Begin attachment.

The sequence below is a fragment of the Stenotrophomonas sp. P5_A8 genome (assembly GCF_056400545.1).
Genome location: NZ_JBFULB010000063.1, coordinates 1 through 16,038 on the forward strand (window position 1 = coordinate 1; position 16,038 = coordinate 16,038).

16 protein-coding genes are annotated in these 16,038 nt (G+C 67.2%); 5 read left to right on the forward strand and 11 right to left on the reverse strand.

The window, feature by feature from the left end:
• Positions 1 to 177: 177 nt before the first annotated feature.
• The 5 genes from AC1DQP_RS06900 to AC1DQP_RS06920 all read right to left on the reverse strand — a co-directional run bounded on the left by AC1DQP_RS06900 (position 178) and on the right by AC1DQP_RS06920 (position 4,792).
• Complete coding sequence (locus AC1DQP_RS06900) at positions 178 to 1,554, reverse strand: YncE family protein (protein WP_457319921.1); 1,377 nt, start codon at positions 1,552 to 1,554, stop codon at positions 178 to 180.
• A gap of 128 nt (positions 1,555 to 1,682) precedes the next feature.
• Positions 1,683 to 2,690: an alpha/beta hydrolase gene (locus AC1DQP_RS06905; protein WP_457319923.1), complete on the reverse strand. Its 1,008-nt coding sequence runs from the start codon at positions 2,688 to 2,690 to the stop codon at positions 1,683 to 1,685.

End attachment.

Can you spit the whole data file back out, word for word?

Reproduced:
The sequence below is a fragment of the Stenotrophomonas sp. P5_A8 genome (assembly GCF_056400545.1).
Genome location: NZ_JBFULB010000063.1, coordinates 1 through 16,038 on the forward strand (window position 1 = coordinate 1; position 16,038 = coordinate 16,038).

16 protein-coding genes are annotated in these 16,038 nt (G+C 67.2%); 5 read left to right on the forward strand and 11 right to left on the reverse strand.

The window, feature by feature from the left end:
• Positions 1 to 177: 177 nt before the first annotated feature.
• The 5 genes from AC1DQP_RS06900 to AC1DQP_RS06920 all read right to left on the reverse strand — a co-directional run bounded on the left by AC1DQP_RS06900 (position 178) and on the right by AC1DQP_RS06920 (position 4,792).
• Complete coding sequence (locus AC1DQP_RS06900) at positions 178 to 1,554, reverse strand: YncE family protein (protein WP_457319921.1); 1,377 nt, start codon at positions 1,552 to 1,554, stop codon at positions 178 to 180.
• A gap of 128 nt (positions 1,555 to 1,682) precedes the next feature.
• Positions 1,683 to 2,690: an alpha/beta hydrolase gene (locus AC1DQP_RS06905; protein WP_457319923.1), complete on the reverse strand. Its 1,008-nt coding sequence runs from the start codon at positions 2,688 to 2,690 to the stop codon at positions 1,683 to 1,685.